With respect to functional relevance, our topological analysis provided a hierarchical model of the information flow among structural clusters (Figure 5*C*). For example, the hierarchically close clusters 11 and 12 were functionally associated with each other for chemosensory behavior (navigation for food searching) [39]. As noted, cluster 11 contained mostly chemosensory neurons and 1^{st} layer interneurons, while cluster 12 contained 2^{nd} layer interneurons and motor neurons responsible for head and neck movement. This hierarchical relevance was also apparent between clusters 21 and 22 for the behavior of anterior touch response. Interestingly, our prediction of the information processing procedure between the clusters agreed with the nodal-level depiction of information processing hierarchy derived using a Laplacian matrix analysis [31]. We computed the cluster-level mean value of information processing hierarchy introduced by Varshney et al. [31]. This measure describes a chain of information producers and receivers in a one-dimensional axis using information obtained from complex recursive structural interactions between the neurons in the connectome. As a result, information producers have a high level of parametric value and receivers have a low level of parametric value. The average values of this parameter for neurons belonging to each cluster were as follows: cluster 11 (0.65±0.55) > cluster 13 (0.17±0.54) > cluster 12 (0.03±0.37) > cluster 21 (0.01±0.83)>22 (−0.77±0.70). This trend implies that the flow of information follows the path of cluster 11 → 13 → 12 → 21 →22. Using the same measure of information hierarchy, we found that motor neurons belonging to cluster 21 were located in an earlier processing phase of the information hierarchy than the motor neurons of cluster 22. The mean value of this parameter for motor neurons of cluster 21 was 0.15±0.66, whereas the mean value for the neurons belonging to cluster 22 was 0.23±0.67. The value of this parameter also tended to grow as the location of a motor neuron moved posteriorly (Figure S3), supporting our claim that posterior motor neurons are located at an earlier stage of information processing than anterior motor neurons. From the inward/outward synaptic ratios and the directionality of information flow between clusters, it is plausible to suggest that information flow among the structural clusters identified in this study occurs as follows: (1) chemosensation: 11 → 12 → head movement for changing direction, 11→ 12 → 21 → 22 → body movement; (2) mechanosensation: 21 → 22 → body movement. To summarize, the structural clusters indentified in this study appear to serve as a cohesive sub-module for information processing at various stages.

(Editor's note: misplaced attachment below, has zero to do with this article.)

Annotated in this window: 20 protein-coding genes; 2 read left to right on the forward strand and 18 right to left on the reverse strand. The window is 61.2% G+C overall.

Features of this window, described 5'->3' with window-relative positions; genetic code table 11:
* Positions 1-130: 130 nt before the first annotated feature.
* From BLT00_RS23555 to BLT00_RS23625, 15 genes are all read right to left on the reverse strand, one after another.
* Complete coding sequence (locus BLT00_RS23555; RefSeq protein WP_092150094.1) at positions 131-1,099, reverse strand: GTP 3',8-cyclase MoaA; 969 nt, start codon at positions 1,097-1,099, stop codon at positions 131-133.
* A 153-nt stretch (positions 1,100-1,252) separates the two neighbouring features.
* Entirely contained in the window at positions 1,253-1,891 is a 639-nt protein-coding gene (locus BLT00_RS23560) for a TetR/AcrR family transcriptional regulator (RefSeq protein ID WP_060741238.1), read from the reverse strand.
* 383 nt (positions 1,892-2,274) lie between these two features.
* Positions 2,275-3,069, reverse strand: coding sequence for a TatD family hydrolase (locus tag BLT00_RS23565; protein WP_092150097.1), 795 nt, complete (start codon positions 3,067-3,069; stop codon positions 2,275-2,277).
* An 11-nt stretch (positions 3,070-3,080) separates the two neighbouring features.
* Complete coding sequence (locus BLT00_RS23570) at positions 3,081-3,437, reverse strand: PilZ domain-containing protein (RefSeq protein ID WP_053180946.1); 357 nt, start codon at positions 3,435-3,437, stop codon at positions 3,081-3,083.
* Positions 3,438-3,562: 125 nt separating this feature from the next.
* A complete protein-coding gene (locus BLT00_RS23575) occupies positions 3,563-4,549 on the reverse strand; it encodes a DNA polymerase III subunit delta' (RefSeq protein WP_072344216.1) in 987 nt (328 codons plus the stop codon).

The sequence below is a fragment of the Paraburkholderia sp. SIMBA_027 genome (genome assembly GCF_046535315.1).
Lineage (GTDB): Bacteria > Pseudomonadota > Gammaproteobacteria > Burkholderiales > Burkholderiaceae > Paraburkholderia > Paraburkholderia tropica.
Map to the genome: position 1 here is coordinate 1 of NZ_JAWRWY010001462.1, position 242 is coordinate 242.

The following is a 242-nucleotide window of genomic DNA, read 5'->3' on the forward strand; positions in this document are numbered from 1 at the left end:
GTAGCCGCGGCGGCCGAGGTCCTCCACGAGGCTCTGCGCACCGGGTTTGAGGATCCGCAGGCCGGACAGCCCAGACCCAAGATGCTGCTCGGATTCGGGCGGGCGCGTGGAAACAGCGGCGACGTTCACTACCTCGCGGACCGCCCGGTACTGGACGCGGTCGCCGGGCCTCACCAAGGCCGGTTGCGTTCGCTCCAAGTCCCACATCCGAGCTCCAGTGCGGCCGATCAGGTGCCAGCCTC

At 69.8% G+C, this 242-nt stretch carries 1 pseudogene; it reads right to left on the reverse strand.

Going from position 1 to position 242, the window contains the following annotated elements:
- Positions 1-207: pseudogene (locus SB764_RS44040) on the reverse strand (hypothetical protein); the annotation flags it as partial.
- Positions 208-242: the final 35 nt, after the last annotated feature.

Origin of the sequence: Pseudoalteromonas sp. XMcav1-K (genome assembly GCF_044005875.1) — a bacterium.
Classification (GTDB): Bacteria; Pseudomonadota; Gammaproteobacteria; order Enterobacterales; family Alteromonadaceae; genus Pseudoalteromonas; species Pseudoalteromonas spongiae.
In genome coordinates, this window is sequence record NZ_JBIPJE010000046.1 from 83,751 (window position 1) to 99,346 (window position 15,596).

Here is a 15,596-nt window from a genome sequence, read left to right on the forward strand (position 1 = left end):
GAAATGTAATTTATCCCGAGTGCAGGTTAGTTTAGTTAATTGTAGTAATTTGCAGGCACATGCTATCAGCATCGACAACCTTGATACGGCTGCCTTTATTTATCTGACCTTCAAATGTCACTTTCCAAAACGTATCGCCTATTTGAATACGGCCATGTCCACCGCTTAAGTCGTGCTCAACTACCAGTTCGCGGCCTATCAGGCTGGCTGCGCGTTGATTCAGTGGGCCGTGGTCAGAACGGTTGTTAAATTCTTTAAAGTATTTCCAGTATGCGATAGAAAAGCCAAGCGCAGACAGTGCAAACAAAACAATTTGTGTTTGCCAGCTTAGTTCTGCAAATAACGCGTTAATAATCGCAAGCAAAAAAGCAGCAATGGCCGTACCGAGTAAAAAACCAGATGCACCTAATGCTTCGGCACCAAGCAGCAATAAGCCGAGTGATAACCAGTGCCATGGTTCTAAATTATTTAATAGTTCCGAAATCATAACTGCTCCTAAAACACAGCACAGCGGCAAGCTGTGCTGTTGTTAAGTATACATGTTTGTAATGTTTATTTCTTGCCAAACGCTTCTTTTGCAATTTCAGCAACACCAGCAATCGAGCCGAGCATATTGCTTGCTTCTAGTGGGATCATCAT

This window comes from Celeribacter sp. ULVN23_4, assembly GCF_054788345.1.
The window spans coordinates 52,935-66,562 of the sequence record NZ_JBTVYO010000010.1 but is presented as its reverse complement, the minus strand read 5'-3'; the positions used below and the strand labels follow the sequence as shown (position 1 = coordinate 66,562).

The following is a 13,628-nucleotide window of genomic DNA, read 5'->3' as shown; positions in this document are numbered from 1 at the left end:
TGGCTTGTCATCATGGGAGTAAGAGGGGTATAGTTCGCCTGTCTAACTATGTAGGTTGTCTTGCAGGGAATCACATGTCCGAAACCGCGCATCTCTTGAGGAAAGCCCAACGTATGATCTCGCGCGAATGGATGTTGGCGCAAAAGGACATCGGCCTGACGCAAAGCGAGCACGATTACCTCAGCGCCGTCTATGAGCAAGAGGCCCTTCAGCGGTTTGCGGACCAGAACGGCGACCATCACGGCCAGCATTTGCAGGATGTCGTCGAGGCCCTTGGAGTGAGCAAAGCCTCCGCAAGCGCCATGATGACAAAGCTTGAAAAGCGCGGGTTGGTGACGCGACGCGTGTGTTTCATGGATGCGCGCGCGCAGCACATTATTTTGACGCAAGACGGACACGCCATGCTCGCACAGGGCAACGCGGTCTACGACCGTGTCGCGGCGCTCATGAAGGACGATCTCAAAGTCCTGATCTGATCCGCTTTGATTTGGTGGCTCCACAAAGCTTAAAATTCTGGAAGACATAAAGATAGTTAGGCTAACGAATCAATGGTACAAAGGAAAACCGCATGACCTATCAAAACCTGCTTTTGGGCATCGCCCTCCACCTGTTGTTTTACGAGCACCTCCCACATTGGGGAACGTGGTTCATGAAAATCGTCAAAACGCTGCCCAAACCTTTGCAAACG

## Discussion

*C. elegans* is the only organism in which all synapses in the nervous system have been anatomically elucidated. Numerous studies have used this information to investigate how neuronal connections are related to their functions. However, few attempts have been made to identify structurally meaningful clusters by considering the complete wiring diagram of synaptic connections without any prior knowledge or other bias. Analysis of the *C. elegans* connectome revealed the existence of 5 topological clusters, including a body-spanning cluster, on the individual neuronal level, each of which corresponds to experimentally identified functional circuits. The hierarchical relationships between the five clusters define the systemic cooperation (e.g., mechanosensation, chemosensation, and navigation) between structurally segregated biological circuits toward higher-order complex behaviors. This study explicitly shows structural substrates of functional systems in a micro-scale connectome, which may provide experimentalists with possible predictions for functions of novel circuits in the *C. elegans* connectome.

What is the significance of the existence of distinct structural clusters in the *C. elegans* connectome? We show that the nervous system of the nematode, though seemingly simple, is organized into distinct functional modules. A ganglion contains neurons belonging to distinct clusters, suggesting that a ganglion is a simple collection of neurons with their somata lying near each other but also with different functional roles. Thus, synaptic connections make a greater contribution to the biological function of the *C. elegans* connectome than does the physical location of neuronal cell bodies.